3. Imagine repetitions of the thing you’re assigning a credence to. If this party happened 100 times, how many times do you think Joe would show up? It’s a silly question, but for some people it helps to think about a non-binary answer.

  4. Flag when you anticipate updates. You can be 50% sure that a coin will land heads, and before the actual event, you can be quite confident that further investigation will not change your mind. By contrast, you can be 50% sure Joe will be at the party, but expect to change that to 10% or 90% very soon because you’re about to call him and ask. These can feel like very different kinds of “50%”, and they are: in one case, you’re expecting your credence to stay the same over time, and in the other, you’re expecting it to change. Some people call this “meta uncertainty”, but more precisely it’s uncertainty about your future uncertainty or about the uncertainty of other better-informed people.


Making bets less awkward

If imagining making a bet at all feels strange or uncomfortable, see if these points help:

  1. Imagine not being embarrassed. If you feel anxiety when you imagine betting, as I and many others I’ve talked to have, it may be because losing bets can be socially embarrassing. To help alleviate that, try imagining the bet is a secret that no one will know about except you.

  2. Share your subjective probabilities with nice people who won’t judge you harshly if they disagree with you, as a warm up to sharing them more.

  3. Don’t worry if betting feels immoral. Remember that asking yourself this question is just imaginary, and shouldn’t lead to you developing a gambling addiction. You can also try imagining that the pay-off for winning is a very large donation to a charity of your choice to avoid feeling greedy.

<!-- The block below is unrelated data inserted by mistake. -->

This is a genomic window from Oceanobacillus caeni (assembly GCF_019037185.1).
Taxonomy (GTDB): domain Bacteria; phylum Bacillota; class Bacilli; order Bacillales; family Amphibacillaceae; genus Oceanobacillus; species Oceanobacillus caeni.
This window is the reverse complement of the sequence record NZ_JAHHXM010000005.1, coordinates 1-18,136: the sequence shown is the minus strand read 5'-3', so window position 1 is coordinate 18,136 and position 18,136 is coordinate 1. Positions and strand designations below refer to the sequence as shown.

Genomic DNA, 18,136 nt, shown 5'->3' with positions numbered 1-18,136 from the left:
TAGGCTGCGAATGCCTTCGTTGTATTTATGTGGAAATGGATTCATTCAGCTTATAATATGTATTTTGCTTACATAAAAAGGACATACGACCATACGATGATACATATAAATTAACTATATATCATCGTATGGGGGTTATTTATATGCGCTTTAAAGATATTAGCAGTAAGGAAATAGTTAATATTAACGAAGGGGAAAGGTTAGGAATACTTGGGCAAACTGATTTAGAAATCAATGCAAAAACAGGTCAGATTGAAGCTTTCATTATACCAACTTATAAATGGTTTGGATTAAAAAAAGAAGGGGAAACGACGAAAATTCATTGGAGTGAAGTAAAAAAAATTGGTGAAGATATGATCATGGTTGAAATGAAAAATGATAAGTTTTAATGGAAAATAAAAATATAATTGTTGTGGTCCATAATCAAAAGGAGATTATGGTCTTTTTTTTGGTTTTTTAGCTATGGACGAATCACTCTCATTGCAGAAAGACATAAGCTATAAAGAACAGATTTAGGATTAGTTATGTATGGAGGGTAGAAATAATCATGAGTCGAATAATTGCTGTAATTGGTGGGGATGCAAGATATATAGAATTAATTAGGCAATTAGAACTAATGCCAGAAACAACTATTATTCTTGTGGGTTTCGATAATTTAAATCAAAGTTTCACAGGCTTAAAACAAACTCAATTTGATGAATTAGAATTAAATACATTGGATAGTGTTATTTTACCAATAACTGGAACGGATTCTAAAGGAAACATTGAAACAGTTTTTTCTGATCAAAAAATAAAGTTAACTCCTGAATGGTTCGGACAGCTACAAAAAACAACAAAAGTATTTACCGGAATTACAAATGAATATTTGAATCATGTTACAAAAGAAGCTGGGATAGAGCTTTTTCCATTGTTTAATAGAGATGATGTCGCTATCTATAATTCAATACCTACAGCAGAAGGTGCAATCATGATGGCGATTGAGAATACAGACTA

Assessing your credence

Once you’re comfortable imagining yourself betting in some way — and I encourage everyone to find a way to do that! — you can assess your credence of real-life statements like “Joe is at the party” as follows:

  1. Think of a number Y, say Y=51%,
  2. Ask yourself if you’d rather bet that Joe is at the party or bet on a Y%-biased marble jar. Say when Y=51% you prefer to bet on Joe. Then,
  3. Gradually increase Y in your mind, until you feel like betting on the wheel instead of Joe, and then report roughly the value of Y where you changed your mind.

Not assuming others think this way.

I’m not at all suggesting that you start assuming other people are thinking like this when they say “90% sure”… because they aren’t! But if someone says “90% subjective credence,” you can be pretty credent that this is what they’re talking about! And in my experience, credence is a very handy notion to have around in conversations. Giving a subjective probability is like telling people exactly how you’d put your money where your mouth is, if you had to (and if it was a secret, and for a good cause, and not addictive, etc.).

There terms “credence” and “subjective probability” are often used interchangeably, but there is some contention in statistics over what “probability” should mean, so I tend to say credence a lot to clear that up. Confusingly, “90% confident” in statistics usually means something closer to being “at least 90% sure”, so I try not to say “90% confident” except to say “at least 90% confident”, so everyone gets roughly the same idea of what I mean.  


Now that we’ve decided what “90% sure” means, it would be nice if it matched up with other related probabilities, like our frequency of success on answering questions. That way, when you said you were 90% sure of something, other people would know that you had a 90% success rate among similar instances of sureness. That’s what calibration practice is for 🙂